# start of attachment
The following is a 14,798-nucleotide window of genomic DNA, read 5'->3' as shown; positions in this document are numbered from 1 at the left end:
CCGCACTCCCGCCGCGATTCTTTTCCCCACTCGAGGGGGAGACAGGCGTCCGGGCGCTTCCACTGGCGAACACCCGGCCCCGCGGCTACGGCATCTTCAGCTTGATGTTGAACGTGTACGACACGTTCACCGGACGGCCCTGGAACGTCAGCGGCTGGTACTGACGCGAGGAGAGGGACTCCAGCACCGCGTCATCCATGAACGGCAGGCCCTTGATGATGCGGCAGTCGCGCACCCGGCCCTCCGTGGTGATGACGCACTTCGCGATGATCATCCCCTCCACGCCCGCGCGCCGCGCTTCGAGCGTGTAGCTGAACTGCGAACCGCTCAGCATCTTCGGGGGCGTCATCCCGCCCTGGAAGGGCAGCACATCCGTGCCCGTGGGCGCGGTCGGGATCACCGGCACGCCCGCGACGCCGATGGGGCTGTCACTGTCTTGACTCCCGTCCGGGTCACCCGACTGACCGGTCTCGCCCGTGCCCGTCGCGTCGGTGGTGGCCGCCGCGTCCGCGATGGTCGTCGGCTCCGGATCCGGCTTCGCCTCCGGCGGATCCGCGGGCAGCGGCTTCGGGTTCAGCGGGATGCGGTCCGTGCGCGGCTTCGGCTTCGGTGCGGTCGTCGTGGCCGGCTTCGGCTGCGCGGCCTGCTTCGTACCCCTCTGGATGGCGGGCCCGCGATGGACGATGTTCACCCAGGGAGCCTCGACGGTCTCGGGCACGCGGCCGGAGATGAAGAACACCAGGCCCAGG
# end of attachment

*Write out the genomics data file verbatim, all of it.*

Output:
The following is a 14,798-nucleotide window of genomic DNA, read 5'->3' as shown; positions in this document are numbered from 1 at the left end:
CCGCACTCCCGCCGCGATTCTTTTCCCCACTCGAGGGGGAGACAGGCGTCCGGGCGCTTCCACTGGCGAACACCCGGCCCCGCGGCTACGGCATCTTCAGCTTGATGTTGAACGTGTACGACACGTTCACCGGACGGCCCTGGAACGTCAGCGGCTGGTACTGACGCGAGGAGAGGGACTCCAGCACCGCGTCATCCATGAACGGCAGGCCCTTGATGATGCGGCAGTCGCGCACCCGGCCCTCCGTGGTGATGACGCACTTCGCGATGATCATCCCCTCCACGCCCGCGCGCCGCGCTTCGAGCGTGTAGCTGAACTGCGAACCGCTCAGCATCTTCGGGGGCGTCATCCCGCCCTGGAAGGGCAGCACATCCGTGCCCGTGGGCGCGGTCGGGATCACCGGCACGCCCGCGACGCCGATGGGGCTGTCACTGTCTTGACTCCCGTCCGGGTCACCCGACTGACCGGTCTCGCCCGTGCCCGTCGCGTCGGTGGTGGCCGCCGCGTCCGCGATGGTCGTCGGCTCCGGATCCGGCTTCGCCTCCGGCGGATCCGCGGGCAGCGGCTTCGGGTTCAGCGGGATGCGGTCCGTGCGCGGCTTCGGCTTCGGTGCGGTCGTCGTGGCCGGCTTCGGCTGCGCGGCCTGCTTCGTACCCCTCTGGATGGCGGGCCCGCGATGGACGATGTTCACCCAGGGAGCCTCGACGGTCTCGGGCACGCGGCCGGAGATGAAGAACACCAGGCCCAGG